Imatges de pÓgina

ing their muscles like a musician tuning his instrument, and each calling out to the by-standers,-" I am a hyena; I am a lion; I can kill all that oppose me." After about twenty had shown off in this manner, they came forward in pairs, wearing only a leathern girdle, and with their hands muffled up in numerous folds of country cloth. It was first ascertained that they were not mutual friends; after which, they closed with the utmost fury, aiming their blows at the most mortal parts, as the pit of the stomach, beneath the ribs, or under the ear: they even endeavoured to scoop out the eyes; so that, in spite of every precaution, the match often terminated in the death of one of the combatants. Whenever Mr Clapperton saw the affair verging to such an issue, he gave orders to stop; and, after seeing six pairs exhibit, paid the hire and broke up the meeting.

From Kano he set out under the guidance of Mohammed Jollie, leader of an extensive caravan intended for Sackatoo, capital of the Sultan of the Fellatas. The country was perhaps the finest in Africa, being under high cultivation, diversified with groves of noble trees, and traversed in a picturesque manner by ridges of granite. The manners of the people, too, were pleasing and pastoral. At many clear springs gushing from the rocks young women were drawing water. As an excuse for engaging in talk,

our traveller asked several times for the means of quenching his thirst. "Bending gracefully on one knee, and displaying at the same time teeth of pearly whiteness, and eyes of the blackest lustre, they presented a gourd, and appeared highly delighted when I thanked them for their civility,

remarking to one another, 'Did you hear the white man thank me?'" But the scene was changed when the traveller reached the borders of the provinces of Goober and Zamfra, which were in a state of rebellion against Sackatoo. The utmost alarm at that moment prevailed; men and women, with their bullocks, asses, and camels, all struggled to be foremost, every one crying out, "Wo to the wretch that falls behind! he will be sure to meet an unhappy end at the hands of the Gooberites." There was danger even of being thrown down and trampled to death by the bullocks, which were furiously rushing backward and forward; however, through the unremitting care of the escort, Clapperton made his way safely, though not without much fatigue and annoyance, along this perilous frontier.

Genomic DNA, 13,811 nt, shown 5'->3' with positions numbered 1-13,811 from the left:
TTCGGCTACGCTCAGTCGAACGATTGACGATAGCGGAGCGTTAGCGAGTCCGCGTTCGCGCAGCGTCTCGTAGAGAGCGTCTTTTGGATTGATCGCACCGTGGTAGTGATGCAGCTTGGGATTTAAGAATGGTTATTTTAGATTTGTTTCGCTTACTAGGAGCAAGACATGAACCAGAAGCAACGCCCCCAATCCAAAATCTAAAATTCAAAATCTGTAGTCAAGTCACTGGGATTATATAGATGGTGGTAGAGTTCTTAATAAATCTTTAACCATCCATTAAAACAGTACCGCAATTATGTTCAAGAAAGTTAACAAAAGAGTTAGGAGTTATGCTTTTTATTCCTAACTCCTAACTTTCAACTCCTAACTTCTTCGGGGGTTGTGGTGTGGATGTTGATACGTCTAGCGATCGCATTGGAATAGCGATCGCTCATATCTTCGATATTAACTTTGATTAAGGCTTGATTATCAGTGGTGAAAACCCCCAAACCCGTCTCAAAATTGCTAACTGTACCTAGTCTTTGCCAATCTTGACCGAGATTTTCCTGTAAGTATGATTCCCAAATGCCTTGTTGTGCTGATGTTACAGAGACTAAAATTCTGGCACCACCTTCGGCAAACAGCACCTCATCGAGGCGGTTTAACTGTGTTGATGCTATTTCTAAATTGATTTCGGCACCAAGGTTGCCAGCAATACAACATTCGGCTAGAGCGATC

On the 16th March, 1824, after passing through the hilly district of Kamoon, the valleys began to open, and crowds of people were seen thronging to market with wood, onions, indigo, and other commodities. This indicated the approach to Sackatoo, which they soon saw from the top of a hill, and entered about noon. A multitude flocked to see the white stranger, and received him with cheers of welcome. The sultan was not yet returned from a ghrazzie or slave-hunt; but the gadado, or minister, performed handsomely the honours of the place. Next day the chief arrived, and instantly sent for Clapperton. The palace, as usual in Africa, consisted of a sort of enclosed town, with an open quadrangle in front. The stranger, on entering the gate, was conducted through three huts serving as guard-houses, after which he found Sultan Bello seated on a small carpet in a sort of painted and ornamented cottage. Bello

had a noble and commanding figure, with a high forehead and large black eyes. He gave the traveller a hearty welcome, and, after inquiring the particulars of his journey, proceeded to serious affairs. He produced books belonging to Major Denham, which had been taken in the disastrous battle of Dirkullah; and, though he expressed a feeling of dissatisfaction at the Major's presence on that occasion, readily accepted an apology, and restored the volumes. He only asked to have the subject of each explained, and to hear the sound of the language, which he declared to be beautiful. He then began to press his visitor with theological questions, and showed himself not wholly unacquainted with the controversies which have agitated the Christian world; indeed, he soon went beyond the depth of his visitor, who was obliged to own that he was not versant in the abstruser mysteries of divinity.